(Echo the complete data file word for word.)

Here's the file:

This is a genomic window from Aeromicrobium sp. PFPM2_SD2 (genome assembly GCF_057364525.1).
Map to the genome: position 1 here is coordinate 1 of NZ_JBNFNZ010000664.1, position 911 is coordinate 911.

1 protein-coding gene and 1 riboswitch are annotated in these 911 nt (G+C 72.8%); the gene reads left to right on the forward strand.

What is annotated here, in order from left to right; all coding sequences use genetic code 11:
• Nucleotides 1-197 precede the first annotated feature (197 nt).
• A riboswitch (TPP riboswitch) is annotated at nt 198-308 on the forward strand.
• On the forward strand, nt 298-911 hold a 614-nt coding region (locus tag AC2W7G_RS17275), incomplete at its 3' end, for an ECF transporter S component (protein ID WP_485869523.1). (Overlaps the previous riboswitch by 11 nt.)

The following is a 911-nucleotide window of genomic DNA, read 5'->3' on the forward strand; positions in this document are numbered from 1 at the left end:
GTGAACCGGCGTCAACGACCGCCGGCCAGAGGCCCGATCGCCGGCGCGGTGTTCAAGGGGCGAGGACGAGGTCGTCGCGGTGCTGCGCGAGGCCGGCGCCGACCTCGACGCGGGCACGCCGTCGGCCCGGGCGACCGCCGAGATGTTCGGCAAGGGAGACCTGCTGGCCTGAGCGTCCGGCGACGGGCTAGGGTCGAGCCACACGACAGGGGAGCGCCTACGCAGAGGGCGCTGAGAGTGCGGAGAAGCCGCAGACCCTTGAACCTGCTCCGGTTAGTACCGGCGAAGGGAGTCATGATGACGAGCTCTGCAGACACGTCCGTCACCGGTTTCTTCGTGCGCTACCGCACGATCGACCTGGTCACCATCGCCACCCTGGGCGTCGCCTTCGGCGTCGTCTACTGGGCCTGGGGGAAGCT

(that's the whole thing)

This is a genomic window from Aeromicrobium sp. PFPM2_SD2 (genome assembly GCF_057364525.1).
Map to the genome: position 1 here is coordinate 1 of NZ_JBNFNZ010000664.1, position 911 is coordinate 911.

1 protein-coding gene and 1 riboswitch are annotated in these 911 nt (G+C 72.8%); the gene reads left to right on the forward strand.

What is annotated here, in order from left to right; all coding sequences use genetic code 11:
• Nucleotides 1-197 precede the first annotated feature (197 nt).
• A riboswitch (TPP riboswitch) is annotated at nt 198-308 on the forward strand.
• On the forward strand, nt 298-911 hold a 614-nt coding region (locus tag AC2W7G_RS17275), incomplete at its 3' end, for an ECF transporter S component (protein ID WP_485869523.1). (Overlaps the previous riboswitch by 11 nt.)

The following is a 911-nucleotide window of genomic DNA, read 5'->3' on the forward strand; positions in this document are numbered from 1 at the left end:
GTGAACCGGCGTCAACGACCGCCGGCCAGAGGCCCGATCGCCGGCGCGGTGTTCAAGGGGCGAGGACGAGGTCGTCGCGGTGCTGCGCGAGGCCGGCGCCGACCTCGACGCGGGCACGCCGTCGGCCCGGGCGACCGCCGAGATGTTCGGCAAGGGAGACCTGCTGGCCTGAGCGTCCGGCGACGGGCTAGGGTCGAGCCACACGACAGGGGAGCGCCTACGCAGAGGGCGCTGAGAGTGCGGAGAAGCCGCAGACCCTTGAACCTGCTCCGGTTAGTACCGGCGAAGGGAGTCATGATGACGAGCTCTGCAGACACGTCCGTCACCGGTTTCTTCGTGCGCTACCGCACGATCGACCTGGTCACCATCGCCACCCTGGGCGTCGCCTTCGGCGTCGTCTACTGGGCCTGGGGGAAGCT